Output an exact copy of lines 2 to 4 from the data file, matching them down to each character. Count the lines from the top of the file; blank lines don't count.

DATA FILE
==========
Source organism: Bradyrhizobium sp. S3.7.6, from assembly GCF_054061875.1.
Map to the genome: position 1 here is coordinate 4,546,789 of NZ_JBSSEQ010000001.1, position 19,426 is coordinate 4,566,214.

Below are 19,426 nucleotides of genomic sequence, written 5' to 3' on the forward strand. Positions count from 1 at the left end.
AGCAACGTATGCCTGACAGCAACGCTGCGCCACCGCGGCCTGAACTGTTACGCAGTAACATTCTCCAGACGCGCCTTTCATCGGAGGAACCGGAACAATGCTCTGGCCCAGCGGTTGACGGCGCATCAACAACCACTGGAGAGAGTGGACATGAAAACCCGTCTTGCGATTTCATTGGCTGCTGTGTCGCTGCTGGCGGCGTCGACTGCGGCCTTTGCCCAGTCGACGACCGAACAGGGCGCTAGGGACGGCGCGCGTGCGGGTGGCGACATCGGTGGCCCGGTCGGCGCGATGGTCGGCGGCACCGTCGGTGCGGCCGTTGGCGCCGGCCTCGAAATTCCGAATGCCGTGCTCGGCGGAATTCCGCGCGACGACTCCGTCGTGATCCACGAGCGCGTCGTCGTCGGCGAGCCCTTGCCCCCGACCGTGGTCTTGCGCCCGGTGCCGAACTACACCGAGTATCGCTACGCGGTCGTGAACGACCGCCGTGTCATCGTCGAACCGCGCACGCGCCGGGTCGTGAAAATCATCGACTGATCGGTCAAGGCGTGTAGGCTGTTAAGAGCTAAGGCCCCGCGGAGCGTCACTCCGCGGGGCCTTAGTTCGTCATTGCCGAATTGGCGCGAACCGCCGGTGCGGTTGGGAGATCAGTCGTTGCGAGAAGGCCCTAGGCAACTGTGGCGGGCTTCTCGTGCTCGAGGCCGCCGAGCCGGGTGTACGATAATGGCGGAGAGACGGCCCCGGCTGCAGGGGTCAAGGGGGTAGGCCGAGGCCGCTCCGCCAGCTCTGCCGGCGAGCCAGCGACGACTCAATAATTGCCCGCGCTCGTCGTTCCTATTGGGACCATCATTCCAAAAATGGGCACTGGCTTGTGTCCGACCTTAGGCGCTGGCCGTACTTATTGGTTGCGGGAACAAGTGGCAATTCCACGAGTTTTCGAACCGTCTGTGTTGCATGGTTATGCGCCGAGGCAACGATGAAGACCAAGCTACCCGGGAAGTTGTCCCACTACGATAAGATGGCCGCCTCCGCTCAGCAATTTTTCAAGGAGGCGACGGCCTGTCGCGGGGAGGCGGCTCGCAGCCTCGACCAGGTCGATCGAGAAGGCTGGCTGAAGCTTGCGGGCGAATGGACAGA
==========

Map to the genome: position 1 here is coordinate 4,546,789 of NZ_JBSSEQ010000001.1, position 19,426 is coordinate 4,566,214.

Below are 19,426 nucleotides of genomic sequence, written 5' to 3' on the forward strand. Positions count from 1 at the left end.
AGCAACGTATGCCTGACAGCAACGCTGCGCCACCGCGGCCTGAACTGTTACGCAGTAACATTCTCCAGACGCGCCTTTCATCGGAGGAACCGGAACAATGCTCTGGCCCAGCGGTTGACGGCGCATCAACAACCACTGGAGAGAGTGGACATGAAAACCCGTCTTGCGATTTCATTGGCTGCTGTGTCGCTGCTGGCGGCGTCGACTGCGGCCTTTGCCCAGTCGACGACCGAACAGGGCGCTAGGGACGGCGCGCGTGCGGGTGGCGACATCGGTGGCCCGGTCGGCGCGATGGTCGGCGGCACCGTCGGTGCGGCCGTTGGCGCCGGCCTCGAAATTCCGAATGCCGTGCTCGGCGGAATTCCGCGCGACGACTCCGTCGTGATCCACGAGCGCGTCGTCGTCGGCGAGCCCTTGCCCCCGACCGTGGTCTTGCGCCCGGTGCCGAACTACACCGAGTATCGCTACGCGGTCGTGAACGACCGCCGTGTCATCGTCGAACCGCGCACGCGCCGGGTCGTGAAAATCATCGACTGATCGGTCAAGGCGTGTAGGCTGTTAAGAGCTAAGGCCCCGCGGAGCGTCACTCCGCGGGGCCTTAGTTCGTCATTGCCGAATTGGCGCGAACCGCCGGTGCGGTTGGGAGATCAGTCGTTGCGAGAAGGCCCTAGGCAACTGTGGCGGGCTTCTCGTGCTCGAGGCCGCCGAGCCGGGTGTACGATAATGGCGGAGAGACGGCCCCGGCTGCAGGGGTCAAGGGGGTAGGCCGAGGCCGCTCCGCCAGCTCTGCCGGCGAGCCAGCGACGACTCAATAATTGCCCGCGCTCGTCGTTCCTATTGGGACCATCATTCCAAAAATGGGCACTGGCTTGTGTCCGACCTTAGGCGCTGGCCGTACTTATTGGTTGCGGGAACAAGTGGCAATTCCACGAGTTTTCGAACCGTCTGTGTTGCATGGTTATGCGCCGAGGCAACGATGAAGACCAAGCTACCCGGGAAGTTGTCCCACTACGATAAGATGGCCGCCTCCGCTCAGCAATTTTTCAAGGAGGCGACGGCCTGTCGCGGGGAGGCGGCTCGCAGCCTCGACCAGGTCGATCGAGAAGGCTGGCTGAAGCTTGCGGGCGAATGGACAGA